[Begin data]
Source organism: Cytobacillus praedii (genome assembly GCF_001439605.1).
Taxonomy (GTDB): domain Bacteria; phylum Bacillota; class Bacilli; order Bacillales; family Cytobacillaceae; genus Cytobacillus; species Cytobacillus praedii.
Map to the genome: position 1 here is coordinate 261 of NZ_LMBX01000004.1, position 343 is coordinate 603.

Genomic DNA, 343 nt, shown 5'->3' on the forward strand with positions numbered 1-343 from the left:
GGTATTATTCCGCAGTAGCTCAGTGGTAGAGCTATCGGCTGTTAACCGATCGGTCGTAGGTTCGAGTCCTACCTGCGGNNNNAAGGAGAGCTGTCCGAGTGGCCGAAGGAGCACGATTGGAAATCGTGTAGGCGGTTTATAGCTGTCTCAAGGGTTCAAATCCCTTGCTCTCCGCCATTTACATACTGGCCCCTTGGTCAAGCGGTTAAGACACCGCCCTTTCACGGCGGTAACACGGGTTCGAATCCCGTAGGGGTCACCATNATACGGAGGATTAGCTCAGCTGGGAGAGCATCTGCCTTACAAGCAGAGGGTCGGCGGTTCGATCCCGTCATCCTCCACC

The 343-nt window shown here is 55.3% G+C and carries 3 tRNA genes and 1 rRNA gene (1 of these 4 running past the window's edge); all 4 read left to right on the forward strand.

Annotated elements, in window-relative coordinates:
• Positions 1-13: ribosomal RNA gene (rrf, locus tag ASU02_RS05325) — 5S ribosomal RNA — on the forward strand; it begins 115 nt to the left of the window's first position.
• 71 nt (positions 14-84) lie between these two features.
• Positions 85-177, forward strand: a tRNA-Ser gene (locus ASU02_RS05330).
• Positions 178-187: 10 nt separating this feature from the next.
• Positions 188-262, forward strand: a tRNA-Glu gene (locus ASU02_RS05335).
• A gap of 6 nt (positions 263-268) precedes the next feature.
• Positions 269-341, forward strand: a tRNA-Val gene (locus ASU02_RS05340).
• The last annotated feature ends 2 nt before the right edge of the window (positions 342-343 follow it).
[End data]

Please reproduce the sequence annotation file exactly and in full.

Source organism: Cytobacillus praedii (genome assembly GCF_001439605.1).
Taxonomy (GTDB): domain Bacteria; phylum Bacillota; class Bacilli; order Bacillales; family Cytobacillaceae; genus Cytobacillus; species Cytobacillus praedii.
Map to the genome: position 1 here is coordinate 261 of NZ_LMBX01000004.1, position 343 is coordinate 603.

Genomic DNA, 343 nt, shown 5'->3' on the forward strand with positions numbered 1-343 from the left:
GGTATTATTCCGCAGTAGCTCAGTGGTAGAGCTATCGGCTGTTAACCGATCGGTCGTAGGTTCGAGTCCTACCTGCGGNNNNAAGGAGAGCTGTCCGAGTGGCCGAAGGAGCACGATTGGAAATCGTGTAGGCGGTTTATAGCTGTCTCAAGGGTTCAAATCCCTTGCTCTCCGCCATTTACATACTGGCCCCTTGGTCAAGCGGTTAAGACACCGCCCTTTCACGGCGGTAACACGGGTTCGAATCCCGTAGGGGTCACCATNATACGGAGGATTAGCTCAGCTGGGAGAGCATCTGCCTTACAAGCAGAGGGTCGGCGGTTCGATCCCGTCATCCTCCACC

The 343-nt window shown here is 55.3% G+C and carries 3 tRNA genes and 1 rRNA gene (1 of these 4 running past the window's edge); all 4 read left to right on the forward strand.

Annotated elements, in window-relative coordinates:
• Positions 1-13: ribosomal RNA gene (rrf, locus tag ASU02_RS05325) — 5S ribosomal RNA — on the forward strand; it begins 115 nt to the left of the window's first position.
• 71 nt (positions 14-84) lie between these two features.
• Positions 85-177, forward strand: a tRNA-Ser gene (locus ASU02_RS05330).
• Positions 178-187: 10 nt separating this feature from the next.
• Positions 188-262, forward strand: a tRNA-Glu gene (locus ASU02_RS05335).
• A gap of 6 nt (positions 263-268) precedes the next feature.
• Positions 269-341, forward strand: a tRNA-Val gene (locus ASU02_RS05340).
• The last annotated feature ends 2 nt before the right edge of the window (positions 342-343 follow it).